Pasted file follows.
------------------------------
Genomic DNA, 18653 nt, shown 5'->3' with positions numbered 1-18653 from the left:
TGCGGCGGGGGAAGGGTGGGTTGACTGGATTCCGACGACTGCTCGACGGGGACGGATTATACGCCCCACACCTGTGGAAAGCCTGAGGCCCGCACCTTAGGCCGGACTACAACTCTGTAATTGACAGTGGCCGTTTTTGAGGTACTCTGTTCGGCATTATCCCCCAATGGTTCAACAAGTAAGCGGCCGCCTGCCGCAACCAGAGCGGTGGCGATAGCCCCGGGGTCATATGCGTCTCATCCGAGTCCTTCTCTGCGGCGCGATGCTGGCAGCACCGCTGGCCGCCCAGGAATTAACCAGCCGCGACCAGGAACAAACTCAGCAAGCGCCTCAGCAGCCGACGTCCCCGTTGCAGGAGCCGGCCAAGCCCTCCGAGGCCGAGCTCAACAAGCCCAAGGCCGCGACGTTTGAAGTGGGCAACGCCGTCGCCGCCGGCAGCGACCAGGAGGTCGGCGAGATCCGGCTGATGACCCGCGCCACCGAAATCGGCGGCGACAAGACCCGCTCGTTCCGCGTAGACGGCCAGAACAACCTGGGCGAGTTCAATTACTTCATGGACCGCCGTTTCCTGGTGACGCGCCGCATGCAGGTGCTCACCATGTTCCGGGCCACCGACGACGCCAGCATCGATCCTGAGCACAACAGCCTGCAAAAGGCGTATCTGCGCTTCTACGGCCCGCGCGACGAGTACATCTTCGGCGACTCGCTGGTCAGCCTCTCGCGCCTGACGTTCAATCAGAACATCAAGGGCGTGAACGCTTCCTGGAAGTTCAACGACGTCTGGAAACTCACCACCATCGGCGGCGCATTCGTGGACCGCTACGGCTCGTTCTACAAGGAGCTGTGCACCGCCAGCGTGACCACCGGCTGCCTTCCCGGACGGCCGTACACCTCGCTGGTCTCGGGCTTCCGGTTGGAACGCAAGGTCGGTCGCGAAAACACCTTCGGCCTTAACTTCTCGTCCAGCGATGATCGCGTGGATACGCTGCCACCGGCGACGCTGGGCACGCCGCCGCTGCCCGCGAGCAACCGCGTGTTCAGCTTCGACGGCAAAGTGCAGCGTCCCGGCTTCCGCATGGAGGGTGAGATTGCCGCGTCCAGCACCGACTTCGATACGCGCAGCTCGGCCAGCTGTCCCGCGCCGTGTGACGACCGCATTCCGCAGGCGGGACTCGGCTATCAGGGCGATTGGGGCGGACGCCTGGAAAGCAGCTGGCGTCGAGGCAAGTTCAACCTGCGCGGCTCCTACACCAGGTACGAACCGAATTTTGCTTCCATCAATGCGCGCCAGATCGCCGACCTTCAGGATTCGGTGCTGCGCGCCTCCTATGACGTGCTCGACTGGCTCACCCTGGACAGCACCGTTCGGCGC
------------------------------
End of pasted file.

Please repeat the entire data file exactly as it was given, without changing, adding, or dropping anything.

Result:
Genomic DNA, 18653 nt, shown 5'->3' with positions numbered 1-18653 from the left:
TGCGGCGGGGGAAGGGTGGGTTGACTGGATTCCGACGACTGCTCGACGGGGACGGATTATACGCCCCACACCTGTGGAAAGCCTGAGGCCCGCACCTTAGGCCGGACTACAACTCTGTAATTGACAGTGGCCGTTTTTGAGGTACTCTGTTCGGCATTATCCCCCAATGGTTCAACAAGTAAGCGGCCGCCTGCCGCAACCAGAGCGGTGGCGATAGCCCCGGGGTCATATGCGTCTCATCCGAGTCCTTCTCTGCGGCGCGATGCTGGCAGCACCGCTGGCCGCCCAGGAATTAACCAGCCGCGACCAGGAACAAACTCAGCAAGCGCCTCAGCAGCCGACGTCCCCGTTGCAGGAGCCGGCCAAGCCCTCCGAGGCCGAGCTCAACAAGCCCAAGGCCGCGACGTTTGAAGTGGGCAACGCCGTCGCCGCCGGCAGCGACCAGGAGGTCGGCGAGATCCGGCTGATGACCCGCGCCACCGAAATCGGCGGCGACAAGACCCGCTCGTTCCGCGTAGACGGCCAGAACAACCTGGGCGAGTTCAATTACTTCATGGACCGCCGTTTCCTGGTGACGCGCCGCATGCAGGTGCTCACCATGTTCCGGGCCACCGACGACGCCAGCATCGATCCTGAGCACAACAGCCTGCAAAAGGCGTATCTGCGCTTCTACGGCCCGCGCGACGAGTACATCTTCGGCGACTCGCTGGTCAGCCTCTCGCGCCTGACGTTCAATCAGAACATCAAGGGCGTGAACGCTTCCTGGAAGTTCAACGACGTCTGGAAACTCACCACCATCGGCGGCGCATTCGTGGACCGCTACGGCTCGTTCTACAAGGAGCTGTGCACCGCCAGCGTGACCACCGGCTGCCTTCCCGGACGGCCGTACACCTCGCTGGTCTCGGGCTTCCGGTTGGAACGCAAGGTCGGTCGCGAAAACACCTTCGGCCTTAACTTCTCGTCCAGCGATGATCGCGTGGATACGCTGCCACCGGCGACGCTGGGCACGCCGCCGCTGCCCGCGAGCAACCGCGTGTTCAGCTTCGACGGCAAAGTGCAGCGTCCCGGCTTCCGCATGGAGGGTGAGATTGCCGCGTCCAGCACCGACTTCGATACGCGCAGCTCGGCCAGCTGTCCCGCGCCGTGTGACGACCGCATTCCGCAGGCGGGACTCGGCTATCAGGGCGATTGGGGCGGACGCCTGGAAAGCAGCTGGCGTCGAGGCAAGTTCAACCTGCGCGGCTCCTACACCAGGTACGAACCGAATTTTGCTTCCATCAATGCGCGCCAGATCGCCGACCTTCAGGATTCGGTGCTGCGCGCCTCCTATGACGTGCTCGACTGGCTCACCCTGGACAGCACCGTTCGGCGC